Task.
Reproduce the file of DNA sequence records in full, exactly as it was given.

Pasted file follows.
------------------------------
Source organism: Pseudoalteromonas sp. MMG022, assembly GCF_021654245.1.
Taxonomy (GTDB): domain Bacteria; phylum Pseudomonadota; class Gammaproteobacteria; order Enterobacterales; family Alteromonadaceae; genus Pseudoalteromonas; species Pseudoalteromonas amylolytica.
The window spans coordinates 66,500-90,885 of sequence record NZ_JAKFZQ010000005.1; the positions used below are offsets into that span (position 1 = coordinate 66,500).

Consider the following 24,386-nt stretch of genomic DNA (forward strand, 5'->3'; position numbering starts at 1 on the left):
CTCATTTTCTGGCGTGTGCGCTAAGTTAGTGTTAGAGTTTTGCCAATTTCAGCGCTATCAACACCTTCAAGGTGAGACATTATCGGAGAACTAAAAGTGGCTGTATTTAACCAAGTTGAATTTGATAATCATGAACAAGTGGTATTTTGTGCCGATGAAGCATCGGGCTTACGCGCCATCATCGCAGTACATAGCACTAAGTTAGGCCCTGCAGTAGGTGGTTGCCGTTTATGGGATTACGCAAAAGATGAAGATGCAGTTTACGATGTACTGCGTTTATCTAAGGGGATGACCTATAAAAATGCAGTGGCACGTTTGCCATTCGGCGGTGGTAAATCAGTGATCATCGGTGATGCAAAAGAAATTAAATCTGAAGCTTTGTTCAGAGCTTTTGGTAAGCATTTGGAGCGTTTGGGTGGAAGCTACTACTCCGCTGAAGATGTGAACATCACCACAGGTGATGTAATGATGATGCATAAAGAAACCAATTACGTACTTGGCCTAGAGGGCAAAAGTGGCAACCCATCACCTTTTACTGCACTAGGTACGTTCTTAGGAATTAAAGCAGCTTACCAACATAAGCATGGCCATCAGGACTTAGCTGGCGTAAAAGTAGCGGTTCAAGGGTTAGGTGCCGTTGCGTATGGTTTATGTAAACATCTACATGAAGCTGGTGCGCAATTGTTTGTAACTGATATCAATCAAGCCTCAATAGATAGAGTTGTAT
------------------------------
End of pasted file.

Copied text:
Source organism: Pseudoalteromonas sp. MMG022, assembly GCF_021654245.1.
Taxonomy (GTDB): domain Bacteria; phylum Pseudomonadota; class Gammaproteobacteria; order Enterobacterales; family Alteromonadaceae; genus Pseudoalteromonas; species Pseudoalteromonas amylolytica.
The window spans coordinates 66,500-90,885 of sequence record NZ_JAKFZQ010000005.1; the positions used below are offsets into that span (position 1 = coordinate 66,500).

Consider the following 24,386-nt stretch of genomic DNA (forward strand, 5'->3'; position numbering starts at 1 on the left):
CTCATTTTCTGGCGTGTGCGCTAAGTTAGTGTTAGAGTTTTGCCAATTTCAGCGCTATCAACACCTTCAAGGTGAGACATTATCGGAGAACTAAAAGTGGCTGTATTTAACCAAGTTGAATTTGATAATCATGAACAAGTGGTATTTTGTGCCGATGAAGCATCGGGCTTACGCGCCATCATCGCAGTACATAGCACTAAGTTAGGCCCTGCAGTAGGTGGTTGCCGTTTATGGGATTACGCAAAAGATGAAGATGCAGTTTACGATGTACTGCGTTTATCTAAGGGGATGACCTATAAAAATGCAGTGGCACGTTTGCCATTCGGCGGTGGTAAATCAGTGATCATCGGTGATGCAAAAGAAATTAAATCTGAAGCTTTGTTCAGAGCTTTTGGTAAGCATTTGGAGCGTTTGGGTGGAAGCTACTACTCCGCTGAAGATGTGAACATCACCACAGGTGATGTAATGATGATGCATAAAGAAACCAATTACGTACTTGGCCTAGAGGGCAAAAGTGGCAACCCATCACCTTTTACTGCACTAGGTACGTTCTTAGGAATTAAAGCAGCTTACCAACATAAGCATGGCCATCAGGACTTAGCTGGCGTAAAAGTAGCGGTTCAAGGGTTAGGTGCCGTTGCGTATGGTTTATGTAAACATCTACATGAAGCTGGTGCGCAATTGTTTGTAACTGATATCAATCAAGCCTCAATAGATAGAGTTGTAT